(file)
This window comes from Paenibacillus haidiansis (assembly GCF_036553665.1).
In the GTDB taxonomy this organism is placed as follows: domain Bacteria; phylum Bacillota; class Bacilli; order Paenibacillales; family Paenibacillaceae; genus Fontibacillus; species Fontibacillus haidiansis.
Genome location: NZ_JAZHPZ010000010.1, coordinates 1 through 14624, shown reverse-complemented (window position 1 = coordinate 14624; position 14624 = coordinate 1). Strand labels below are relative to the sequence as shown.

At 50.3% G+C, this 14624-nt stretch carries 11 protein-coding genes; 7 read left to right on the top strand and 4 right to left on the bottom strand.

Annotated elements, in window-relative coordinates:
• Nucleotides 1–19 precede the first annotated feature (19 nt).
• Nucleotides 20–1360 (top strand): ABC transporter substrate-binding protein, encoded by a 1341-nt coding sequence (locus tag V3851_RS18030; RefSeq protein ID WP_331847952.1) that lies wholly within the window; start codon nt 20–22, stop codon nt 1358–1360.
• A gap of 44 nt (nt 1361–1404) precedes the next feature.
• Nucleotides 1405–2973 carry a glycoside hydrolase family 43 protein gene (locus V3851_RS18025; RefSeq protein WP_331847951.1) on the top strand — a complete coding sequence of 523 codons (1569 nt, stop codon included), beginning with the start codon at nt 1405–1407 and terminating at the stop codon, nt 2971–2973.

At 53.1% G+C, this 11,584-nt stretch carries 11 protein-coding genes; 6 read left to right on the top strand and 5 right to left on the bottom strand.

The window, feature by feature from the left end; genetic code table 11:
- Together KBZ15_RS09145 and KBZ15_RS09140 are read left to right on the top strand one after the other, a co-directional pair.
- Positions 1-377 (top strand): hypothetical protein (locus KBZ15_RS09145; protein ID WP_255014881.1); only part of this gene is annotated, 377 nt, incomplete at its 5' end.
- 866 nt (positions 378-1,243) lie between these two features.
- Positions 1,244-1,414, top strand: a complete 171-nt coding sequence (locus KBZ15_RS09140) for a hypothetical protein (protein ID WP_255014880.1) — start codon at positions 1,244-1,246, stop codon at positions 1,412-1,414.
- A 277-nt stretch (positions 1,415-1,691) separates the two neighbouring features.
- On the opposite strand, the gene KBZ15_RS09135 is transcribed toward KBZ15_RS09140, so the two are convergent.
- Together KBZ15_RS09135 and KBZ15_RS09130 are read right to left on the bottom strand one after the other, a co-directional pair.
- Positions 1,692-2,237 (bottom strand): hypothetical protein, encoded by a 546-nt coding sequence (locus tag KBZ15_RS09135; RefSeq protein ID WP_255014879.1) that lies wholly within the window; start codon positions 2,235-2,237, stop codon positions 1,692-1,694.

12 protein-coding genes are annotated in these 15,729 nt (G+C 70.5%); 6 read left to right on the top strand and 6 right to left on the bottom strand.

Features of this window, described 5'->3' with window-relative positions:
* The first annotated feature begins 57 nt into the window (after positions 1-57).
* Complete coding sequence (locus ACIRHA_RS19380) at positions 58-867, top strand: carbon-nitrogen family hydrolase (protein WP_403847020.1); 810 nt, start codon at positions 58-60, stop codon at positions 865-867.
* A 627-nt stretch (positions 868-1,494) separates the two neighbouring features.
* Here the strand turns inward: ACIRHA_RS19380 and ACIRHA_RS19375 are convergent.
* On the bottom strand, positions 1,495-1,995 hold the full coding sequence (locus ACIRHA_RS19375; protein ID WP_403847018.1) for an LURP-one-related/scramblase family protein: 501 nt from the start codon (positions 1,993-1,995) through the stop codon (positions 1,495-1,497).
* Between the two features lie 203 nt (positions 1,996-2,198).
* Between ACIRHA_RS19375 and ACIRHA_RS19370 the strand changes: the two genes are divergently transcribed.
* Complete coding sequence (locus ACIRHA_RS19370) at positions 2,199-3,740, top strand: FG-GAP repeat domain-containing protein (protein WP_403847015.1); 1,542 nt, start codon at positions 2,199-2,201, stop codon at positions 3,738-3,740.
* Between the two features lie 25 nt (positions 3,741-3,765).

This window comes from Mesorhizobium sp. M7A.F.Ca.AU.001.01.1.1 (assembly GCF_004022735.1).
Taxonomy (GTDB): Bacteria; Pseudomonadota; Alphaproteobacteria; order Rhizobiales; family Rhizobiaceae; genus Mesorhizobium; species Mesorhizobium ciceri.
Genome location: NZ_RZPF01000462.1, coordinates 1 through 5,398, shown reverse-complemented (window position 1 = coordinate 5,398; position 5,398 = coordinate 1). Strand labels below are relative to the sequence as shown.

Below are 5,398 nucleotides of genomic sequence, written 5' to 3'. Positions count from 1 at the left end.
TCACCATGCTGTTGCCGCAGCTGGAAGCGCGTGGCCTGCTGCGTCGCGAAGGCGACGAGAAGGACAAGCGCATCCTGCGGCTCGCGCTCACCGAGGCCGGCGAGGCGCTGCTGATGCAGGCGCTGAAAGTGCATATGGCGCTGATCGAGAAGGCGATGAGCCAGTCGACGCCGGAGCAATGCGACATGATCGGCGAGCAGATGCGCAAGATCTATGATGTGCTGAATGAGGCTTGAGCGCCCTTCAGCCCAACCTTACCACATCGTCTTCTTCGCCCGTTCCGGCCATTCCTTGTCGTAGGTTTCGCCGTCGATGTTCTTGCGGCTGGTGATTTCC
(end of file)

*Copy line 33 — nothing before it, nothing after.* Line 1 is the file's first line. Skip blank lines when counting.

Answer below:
Genome location: NZ_RZPF01000462.1, coordinates 1 through 5,398, shown reverse-complemented (window position 1 = coordinate 5,398; position 5,398 = coordinate 1). Strand labels below are relative to the sequence as shown.